Sunday, May 3, 2009

Australian back yards, Utes and Uluru

It is time for another revue on Australian culture and things I find odd about this big island I call home...

First up, back yards. Nobody has a back yard. Or a front yard. Well that's not entirely true. Everybody has a patch of grass that takes 5 minutes to mow. You could mow the yards here with a weed wacker and not really get too tired from doing it. I feel bad for the kids. I actually saw two kids kicking a rugby ball back and forth to each other recently. One child was on his family's patch of grass. The other was in his own yard. They were kicking it over some two foot hedges. Sad. That leads me to fences. As I've been running recently through many neighborhoods, I notice many people put up fences on their property. That makes sense. Security. I get that. But these fences are pointless! They're not on the edge of the property. They are right in the middle of the property. So this means that the small yard I mentioned above is cut in half. AND many of the fences look like this:

Would love to own a lawn mowing business in this neighborhood.

So really, if I'm a burglar, or even the mailman and I'm trying to get by that, I think I will succeed. My point is: Australians, you are all packed on the coast. Take advantage of whatever grass you have and tear down those silly fences.

Utes. I think I've mentioned these before. A ute or utility vehicle is driven by many different tradesman. I've seen painters, plumbers, landscapers, etc. drive them. In fact, a ute is a very stylish popular vehicle here that is "pimped" out with spoilers and rims and fancy colors. My problem with the ute is that they all look the same! The companies Ford and Holden make a ute that looks very similiar, and it seems that nine out of ten of the utes I see are from those two manufacturers. I guess I am just tired of the ute and wonder how something can be such a fad when everyone has one.

This is a pretty stylish ute made by Holden

The pic above is a workman's ute. It looks like the pimped out ute except it has a flatbed. Do you know what they call a ute in the USA? An El Camino! Or as a friend once told me, a Tennessee Cadillac (I think that's a redneck joke.) Remember the El Camino? Its the car that's a truck! What is funny to me is that the El Camino is made fun of in the USA, but in Australia, if you have a "car that's a truck" you may be the coolest guy on your street. Also in the USA, you have the Subaru Brat, which is even more made fun of than the El Camino I believe.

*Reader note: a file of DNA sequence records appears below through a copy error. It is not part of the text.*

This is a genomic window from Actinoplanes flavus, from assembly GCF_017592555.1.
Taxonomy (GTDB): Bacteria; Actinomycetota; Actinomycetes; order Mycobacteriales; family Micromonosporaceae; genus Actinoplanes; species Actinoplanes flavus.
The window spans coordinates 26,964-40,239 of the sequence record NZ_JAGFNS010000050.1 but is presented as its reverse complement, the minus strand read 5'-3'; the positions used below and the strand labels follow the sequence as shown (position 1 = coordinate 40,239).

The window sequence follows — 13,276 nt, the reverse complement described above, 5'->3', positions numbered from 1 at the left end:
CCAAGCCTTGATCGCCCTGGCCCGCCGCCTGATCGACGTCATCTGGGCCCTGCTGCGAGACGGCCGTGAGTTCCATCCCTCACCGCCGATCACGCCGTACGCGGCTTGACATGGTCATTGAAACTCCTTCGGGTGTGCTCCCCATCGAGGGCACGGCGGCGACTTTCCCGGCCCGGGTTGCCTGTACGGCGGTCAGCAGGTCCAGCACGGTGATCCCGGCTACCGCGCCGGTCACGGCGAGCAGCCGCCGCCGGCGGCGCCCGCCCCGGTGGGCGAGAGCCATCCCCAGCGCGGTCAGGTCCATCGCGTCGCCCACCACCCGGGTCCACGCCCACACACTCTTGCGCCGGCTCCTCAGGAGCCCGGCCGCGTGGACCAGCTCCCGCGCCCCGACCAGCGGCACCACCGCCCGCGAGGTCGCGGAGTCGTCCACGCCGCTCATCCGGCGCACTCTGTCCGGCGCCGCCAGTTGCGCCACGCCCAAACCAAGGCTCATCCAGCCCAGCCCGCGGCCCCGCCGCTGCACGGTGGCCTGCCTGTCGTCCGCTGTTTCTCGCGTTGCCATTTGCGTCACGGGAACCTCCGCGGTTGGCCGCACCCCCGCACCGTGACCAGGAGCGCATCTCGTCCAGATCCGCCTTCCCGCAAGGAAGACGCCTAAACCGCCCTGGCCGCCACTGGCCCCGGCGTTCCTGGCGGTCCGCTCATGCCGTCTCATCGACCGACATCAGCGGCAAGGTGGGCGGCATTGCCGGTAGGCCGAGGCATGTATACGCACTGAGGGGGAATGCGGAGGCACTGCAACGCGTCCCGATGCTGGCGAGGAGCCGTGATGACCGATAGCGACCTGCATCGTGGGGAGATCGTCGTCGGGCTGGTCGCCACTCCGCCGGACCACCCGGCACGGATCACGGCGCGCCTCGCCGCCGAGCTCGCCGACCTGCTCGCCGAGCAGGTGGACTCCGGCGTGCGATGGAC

The Tennessee Cadillac. Not a head turner where I'm from

I think because I come from the USA, I am used to a man being proud of the size of his truck. I come from the land of the Ford F-350, the Dodge Ram, the Chevy Silverado. Proud trucks. So the fact that these teeny vehicles are what the tough guys drive, I chuckle a bit. On a side note, they played some monster truck videos at work the other day and I had to do a bit of defending of my fellow Americans from the south. And yah I used to drive a Chevy S-10. Not exactly ruling the road, but it's a reliable "truck."

It's the size of your truck that matters where I come from

Moving on. A gentleman came up to me at work the other day and told me if I ever visit Uluru, which is a large rock in the middle of Australia, belonging to the Aboriginals, to "Walk all over that thing. That rock's been there a million years and will be around a million more. Don't worry about the signs telling you not to go on it." I talked to another Australian afterwards and they said that walking on the Uluru rock would be like walking all over a sacred temple. I think the man I talked to might have some cultural insensitivity issues. But I do find that some Australians don't have a very positive outlook on the Aboriginals.

Heck I don't even know if I will make it to Uluru. It is in the middle of nowhere.

Uluru, I do not plan on walking on it.

Alright, that's it for now. No real conclusion to this piece. So have a great Monday and I'll return again soon. - Ry

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